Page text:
Hosts of Southern California’s “Morning Answer” radio show were wrapping up a two-hour live broadcast from a white tent just outside the West Wing this week and marveling at their access to Cabinet secretaries and prominent administration figures.
“If you’re a Trumpkin,” host Brian Whitman told his listeners on AM 870, “this is like fantasy camp.”
The White House’s daylong hospitality for Salem Radio Network, a nationwide chain of Christian and conservative stations, underscored President Trump’s continued courtship of — and increased dependence on — core supporters as he confronts a stalled agenda and increasingly perilous investigations into whether his campaign colluded with Russia and he subsequently sought to obstruct the inquiries.
The play-to-the-base strategy empowers those advisors and conservative media pushing a more nationalist, populist and evangelical agenda for Trump.
Among the latest examples was his Twitter announcement Wednesday, which surprised even the Pentagon, that he would block transgender people from military service despite his prior promises “to fight” for LGBTQ rights. That move followed a Tuesday evening campaign-style rally in Youngstown, Ohio, where Trump reprised his most popular attacks on elites, Democrats and recalcitrant Republicans.
All presidents pay special attention to their supporters, but the imperative grows more urgent when they face trouble. President Clinton similarly played to Democrats’ liberal base for self-preservation during his impeachment trial in the late 1990s, though all the while he maintained channels to congressional Republicans.
Trump, who describes politics as a transactional game of winning or losing, seems to have no use for the usual rhetoric or actions intended to soften partisan lines between elections. He has not made a concerted effort to broaden his appeal. Now, with low popularity ratings among the general public, he is banking all the more on his political base. Those supporters to date have shown little sign of wavering.
Yet if Trump isn’t taking his supporters for granted, neither is he always pleasing them.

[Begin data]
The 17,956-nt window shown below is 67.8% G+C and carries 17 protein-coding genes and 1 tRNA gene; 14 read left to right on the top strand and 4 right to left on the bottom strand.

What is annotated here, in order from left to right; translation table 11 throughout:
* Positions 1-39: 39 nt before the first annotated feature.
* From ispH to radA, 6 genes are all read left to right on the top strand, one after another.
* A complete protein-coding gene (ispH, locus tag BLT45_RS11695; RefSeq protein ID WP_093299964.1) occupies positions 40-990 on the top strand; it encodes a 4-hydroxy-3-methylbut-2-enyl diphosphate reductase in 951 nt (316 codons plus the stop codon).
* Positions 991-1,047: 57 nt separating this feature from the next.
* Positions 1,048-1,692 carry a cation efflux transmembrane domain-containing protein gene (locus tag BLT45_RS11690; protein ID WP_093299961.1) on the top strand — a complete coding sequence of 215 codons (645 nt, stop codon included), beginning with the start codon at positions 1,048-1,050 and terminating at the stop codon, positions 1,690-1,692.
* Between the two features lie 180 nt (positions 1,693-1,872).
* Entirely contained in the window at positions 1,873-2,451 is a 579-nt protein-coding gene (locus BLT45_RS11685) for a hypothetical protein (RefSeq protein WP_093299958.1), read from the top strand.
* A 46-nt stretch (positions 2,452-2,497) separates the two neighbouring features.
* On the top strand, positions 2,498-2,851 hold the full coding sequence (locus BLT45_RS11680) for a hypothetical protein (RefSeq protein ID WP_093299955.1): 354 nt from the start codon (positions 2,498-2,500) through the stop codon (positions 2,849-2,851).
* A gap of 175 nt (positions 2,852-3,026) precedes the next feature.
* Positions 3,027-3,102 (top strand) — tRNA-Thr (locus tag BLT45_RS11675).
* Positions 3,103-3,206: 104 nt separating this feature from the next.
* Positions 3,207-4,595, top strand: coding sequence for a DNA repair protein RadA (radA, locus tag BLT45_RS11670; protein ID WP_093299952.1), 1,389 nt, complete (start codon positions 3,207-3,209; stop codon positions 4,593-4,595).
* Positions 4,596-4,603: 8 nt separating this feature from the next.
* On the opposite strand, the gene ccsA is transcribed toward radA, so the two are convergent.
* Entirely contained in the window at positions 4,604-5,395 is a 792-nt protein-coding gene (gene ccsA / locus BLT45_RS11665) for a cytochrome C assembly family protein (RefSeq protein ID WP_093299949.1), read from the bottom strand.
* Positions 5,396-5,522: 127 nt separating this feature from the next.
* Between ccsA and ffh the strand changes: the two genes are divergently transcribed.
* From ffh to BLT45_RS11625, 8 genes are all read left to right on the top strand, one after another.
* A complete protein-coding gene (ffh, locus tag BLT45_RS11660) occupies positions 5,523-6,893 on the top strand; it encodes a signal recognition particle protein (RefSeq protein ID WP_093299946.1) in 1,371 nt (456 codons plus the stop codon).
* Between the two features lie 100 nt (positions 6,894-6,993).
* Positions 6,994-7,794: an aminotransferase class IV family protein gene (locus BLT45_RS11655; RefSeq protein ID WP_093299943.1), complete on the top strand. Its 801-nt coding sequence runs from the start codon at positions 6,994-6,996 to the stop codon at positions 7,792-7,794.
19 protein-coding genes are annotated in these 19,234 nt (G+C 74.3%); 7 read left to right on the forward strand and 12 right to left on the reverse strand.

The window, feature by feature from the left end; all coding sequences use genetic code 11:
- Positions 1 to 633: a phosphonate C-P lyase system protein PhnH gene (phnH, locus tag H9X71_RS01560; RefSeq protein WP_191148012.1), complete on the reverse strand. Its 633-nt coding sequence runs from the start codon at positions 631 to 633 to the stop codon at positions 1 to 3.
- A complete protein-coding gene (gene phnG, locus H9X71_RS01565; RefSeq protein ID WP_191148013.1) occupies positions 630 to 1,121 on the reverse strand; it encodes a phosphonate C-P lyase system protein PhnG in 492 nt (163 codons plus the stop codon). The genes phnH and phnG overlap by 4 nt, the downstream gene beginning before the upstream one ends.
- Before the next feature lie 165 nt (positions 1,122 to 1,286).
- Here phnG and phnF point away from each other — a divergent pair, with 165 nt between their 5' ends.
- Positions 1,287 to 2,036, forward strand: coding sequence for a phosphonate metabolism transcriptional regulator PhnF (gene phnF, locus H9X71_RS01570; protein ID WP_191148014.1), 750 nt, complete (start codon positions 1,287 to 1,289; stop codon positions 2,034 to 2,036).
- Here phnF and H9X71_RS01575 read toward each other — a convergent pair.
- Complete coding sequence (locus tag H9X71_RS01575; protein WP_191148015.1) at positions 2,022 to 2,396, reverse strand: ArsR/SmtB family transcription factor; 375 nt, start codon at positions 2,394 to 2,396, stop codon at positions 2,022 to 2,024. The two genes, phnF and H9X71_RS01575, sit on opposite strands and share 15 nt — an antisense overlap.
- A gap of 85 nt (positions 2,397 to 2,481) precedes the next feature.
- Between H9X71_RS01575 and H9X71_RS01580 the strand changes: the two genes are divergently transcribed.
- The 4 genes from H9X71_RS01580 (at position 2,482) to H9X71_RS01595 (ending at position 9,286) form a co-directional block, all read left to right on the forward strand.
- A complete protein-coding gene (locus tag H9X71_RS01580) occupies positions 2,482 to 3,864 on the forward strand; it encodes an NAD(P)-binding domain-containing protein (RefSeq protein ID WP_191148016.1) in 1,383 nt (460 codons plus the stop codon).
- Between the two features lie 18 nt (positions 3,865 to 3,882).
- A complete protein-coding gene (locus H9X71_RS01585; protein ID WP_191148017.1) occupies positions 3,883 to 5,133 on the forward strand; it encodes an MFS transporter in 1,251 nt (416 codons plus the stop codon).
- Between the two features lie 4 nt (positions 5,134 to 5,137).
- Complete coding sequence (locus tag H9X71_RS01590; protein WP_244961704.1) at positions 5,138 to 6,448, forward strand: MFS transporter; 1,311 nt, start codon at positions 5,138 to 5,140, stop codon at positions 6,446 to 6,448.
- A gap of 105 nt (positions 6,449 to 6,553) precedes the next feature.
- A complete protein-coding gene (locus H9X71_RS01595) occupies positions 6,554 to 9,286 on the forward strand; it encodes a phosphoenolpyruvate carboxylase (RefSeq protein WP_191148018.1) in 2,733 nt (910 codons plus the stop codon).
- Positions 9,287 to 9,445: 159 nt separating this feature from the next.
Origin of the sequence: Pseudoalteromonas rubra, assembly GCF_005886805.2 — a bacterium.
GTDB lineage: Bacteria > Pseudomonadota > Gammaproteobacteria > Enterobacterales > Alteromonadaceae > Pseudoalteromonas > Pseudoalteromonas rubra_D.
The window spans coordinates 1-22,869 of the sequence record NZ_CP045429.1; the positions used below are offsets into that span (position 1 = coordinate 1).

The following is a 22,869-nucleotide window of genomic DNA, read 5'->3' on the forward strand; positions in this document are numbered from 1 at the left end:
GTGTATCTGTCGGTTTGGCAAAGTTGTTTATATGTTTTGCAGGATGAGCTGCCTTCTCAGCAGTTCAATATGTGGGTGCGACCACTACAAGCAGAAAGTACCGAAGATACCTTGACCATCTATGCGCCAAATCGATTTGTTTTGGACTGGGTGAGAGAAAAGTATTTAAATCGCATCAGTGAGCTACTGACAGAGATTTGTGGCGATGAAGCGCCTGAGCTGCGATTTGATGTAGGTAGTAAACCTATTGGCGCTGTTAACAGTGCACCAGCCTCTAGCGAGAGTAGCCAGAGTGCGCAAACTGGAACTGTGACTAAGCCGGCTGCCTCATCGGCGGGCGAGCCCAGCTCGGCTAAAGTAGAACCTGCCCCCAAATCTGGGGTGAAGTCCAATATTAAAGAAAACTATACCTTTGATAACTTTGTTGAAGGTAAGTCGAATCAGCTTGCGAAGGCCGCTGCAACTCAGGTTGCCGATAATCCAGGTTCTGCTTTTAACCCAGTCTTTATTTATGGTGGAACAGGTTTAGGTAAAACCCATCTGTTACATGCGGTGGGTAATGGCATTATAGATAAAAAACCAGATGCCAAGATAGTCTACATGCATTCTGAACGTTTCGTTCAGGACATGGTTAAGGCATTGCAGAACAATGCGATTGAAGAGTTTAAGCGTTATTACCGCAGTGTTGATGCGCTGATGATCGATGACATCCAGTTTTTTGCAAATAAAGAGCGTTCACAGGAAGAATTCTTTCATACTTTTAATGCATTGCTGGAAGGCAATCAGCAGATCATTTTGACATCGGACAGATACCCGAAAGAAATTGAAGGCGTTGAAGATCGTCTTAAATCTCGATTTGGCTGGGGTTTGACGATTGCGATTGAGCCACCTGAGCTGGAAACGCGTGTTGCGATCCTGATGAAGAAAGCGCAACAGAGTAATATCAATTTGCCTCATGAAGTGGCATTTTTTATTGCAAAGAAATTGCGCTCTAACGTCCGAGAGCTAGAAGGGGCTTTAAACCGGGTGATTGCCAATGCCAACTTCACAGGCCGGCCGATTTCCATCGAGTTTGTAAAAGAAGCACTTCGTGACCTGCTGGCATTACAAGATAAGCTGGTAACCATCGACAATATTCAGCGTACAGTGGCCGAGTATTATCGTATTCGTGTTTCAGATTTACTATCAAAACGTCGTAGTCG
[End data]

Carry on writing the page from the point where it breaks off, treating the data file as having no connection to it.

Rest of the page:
For a week, Trump has tested those bonds by relentlessly criticizing Atty. Gen. Jeff Sessions, a favorite of many conservatives for his hard-line views on immigration and crime. That has prompted backlash not only from Republican senators who served with Sessions when he represented Alabama, but also from such media loyalists as Rush Limbaugh and Breitbart News.
Mostly the base remains stalwart, however, while even some of Trump’s closest advisors, including Gingrich, worry that the president could be squandering an opportunity to expand his support, and with it his ability to leave a larger policy imprint.
“He’s being advised that he needs to keep [his base] at all costs,” said Christopher Ruddy, chief executive of the conservative Newsmax Media and a longtime friend of Trump. “I think that advice is not particularly good.”
Ruddy believes the base’s fealty gives Trump latitude to reach beyond his comfort zone — to seek more centrist policies on taxes, education and infrastructure, for example — and broaden his support.
Those close to Trump say he has a rosier view of his popularity than reflected in most polls, which show his approval just under 40%, in part because his election shattered conventional wisdom.
“He thinks that if he’s at 40%, he’s actually closer to 50%,” Gingrich said.
Trump’s self-regard is reinforced by flattering postmortems he receives from White House staff on how his public events played in the media. The printed packets include tweets and “top chyrons” on cable news, leading off with those from Fox News that capture, without challenge, his statements about his success.
Anthony Scaramucci, Trump’s incoming communications director, gave his first interview after Trump chose him to Breitbart News’ radio show, discussing the importance of getting the message to “the heartland.”